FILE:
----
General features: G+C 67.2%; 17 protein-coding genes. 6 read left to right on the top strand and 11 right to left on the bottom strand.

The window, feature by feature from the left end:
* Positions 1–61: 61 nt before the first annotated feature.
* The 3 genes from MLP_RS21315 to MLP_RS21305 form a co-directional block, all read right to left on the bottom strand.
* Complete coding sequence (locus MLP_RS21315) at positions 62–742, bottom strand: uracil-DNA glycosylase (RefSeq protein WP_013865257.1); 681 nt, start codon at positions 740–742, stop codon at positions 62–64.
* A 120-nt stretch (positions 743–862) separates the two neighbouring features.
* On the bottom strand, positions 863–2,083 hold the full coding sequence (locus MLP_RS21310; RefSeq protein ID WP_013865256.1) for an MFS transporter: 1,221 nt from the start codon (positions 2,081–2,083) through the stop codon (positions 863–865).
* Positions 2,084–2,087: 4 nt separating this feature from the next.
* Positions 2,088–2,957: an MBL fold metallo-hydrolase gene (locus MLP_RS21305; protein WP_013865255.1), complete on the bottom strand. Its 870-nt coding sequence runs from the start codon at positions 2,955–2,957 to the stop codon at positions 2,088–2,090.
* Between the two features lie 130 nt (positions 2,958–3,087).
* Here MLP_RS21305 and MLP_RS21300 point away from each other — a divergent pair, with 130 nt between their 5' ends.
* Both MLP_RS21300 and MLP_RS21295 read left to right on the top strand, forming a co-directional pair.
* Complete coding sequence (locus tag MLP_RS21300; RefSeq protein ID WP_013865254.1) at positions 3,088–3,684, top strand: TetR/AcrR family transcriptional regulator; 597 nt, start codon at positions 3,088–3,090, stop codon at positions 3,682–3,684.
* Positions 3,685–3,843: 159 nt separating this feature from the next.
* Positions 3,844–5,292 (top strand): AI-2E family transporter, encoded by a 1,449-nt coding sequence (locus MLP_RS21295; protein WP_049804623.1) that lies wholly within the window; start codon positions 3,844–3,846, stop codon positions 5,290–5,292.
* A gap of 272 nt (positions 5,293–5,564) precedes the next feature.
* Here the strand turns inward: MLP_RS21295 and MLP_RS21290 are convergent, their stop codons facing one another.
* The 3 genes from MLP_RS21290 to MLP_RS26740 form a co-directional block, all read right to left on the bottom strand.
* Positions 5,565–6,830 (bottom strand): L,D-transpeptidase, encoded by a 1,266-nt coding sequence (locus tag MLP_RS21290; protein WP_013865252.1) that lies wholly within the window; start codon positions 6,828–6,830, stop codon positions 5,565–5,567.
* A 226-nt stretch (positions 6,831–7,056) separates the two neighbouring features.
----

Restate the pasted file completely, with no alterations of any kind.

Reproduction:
General features: G+C 67.2%; 17 protein-coding genes. 6 read left to right on the top strand and 11 right to left on the bottom strand.

The window, feature by feature from the left end:
* Positions 1–61: 61 nt before the first annotated feature.
* The 3 genes from MLP_RS21315 to MLP_RS21305 form a co-directional block, all read right to left on the bottom strand.
* Complete coding sequence (locus MLP_RS21315) at positions 62–742, bottom strand: uracil-DNA glycosylase (RefSeq protein WP_013865257.1); 681 nt, start codon at positions 740–742, stop codon at positions 62–64.
* A 120-nt stretch (positions 743–862) separates the two neighbouring features.
* On the bottom strand, positions 863–2,083 hold the full coding sequence (locus MLP_RS21310; RefSeq protein ID WP_013865256.1) for an MFS transporter: 1,221 nt from the start codon (positions 2,081–2,083) through the stop codon (positions 863–865).
* Positions 2,084–2,087: 4 nt separating this feature from the next.
* Positions 2,088–2,957: an MBL fold metallo-hydrolase gene (locus MLP_RS21305; protein WP_013865255.1), complete on the bottom strand. Its 870-nt coding sequence runs from the start codon at positions 2,955–2,957 to the stop codon at positions 2,088–2,090.
* Between the two features lie 130 nt (positions 2,958–3,087).
* Here MLP_RS21305 and MLP_RS21300 point away from each other — a divergent pair, with 130 nt between their 5' ends.
* Both MLP_RS21300 and MLP_RS21295 read left to right on the top strand, forming a co-directional pair.
* Complete coding sequence (locus tag MLP_RS21300; RefSeq protein ID WP_013865254.1) at positions 3,088–3,684, top strand: TetR/AcrR family transcriptional regulator; 597 nt, start codon at positions 3,088–3,090, stop codon at positions 3,682–3,684.
* Positions 3,685–3,843: 159 nt separating this feature from the next.
* Positions 3,844–5,292 (top strand): AI-2E family transporter, encoded by a 1,449-nt coding sequence (locus MLP_RS21295; protein WP_049804623.1) that lies wholly within the window; start codon positions 3,844–3,846, stop codon positions 5,290–5,292.
* A gap of 272 nt (positions 5,293–5,564) precedes the next feature.
* Here the strand turns inward: MLP_RS21295 and MLP_RS21290 are convergent, their stop codons facing one another.
* The 3 genes from MLP_RS21290 to MLP_RS26740 form a co-directional block, all read right to left on the bottom strand.
* Positions 5,565–6,830 (bottom strand): L,D-transpeptidase, encoded by a 1,266-nt coding sequence (locus tag MLP_RS21290; protein WP_013865252.1) that lies wholly within the window; start codon positions 6,828–6,830, stop codon positions 5,565–5,567.
* A 226-nt stretch (positions 6,831–7,056) separates the two neighbouring features.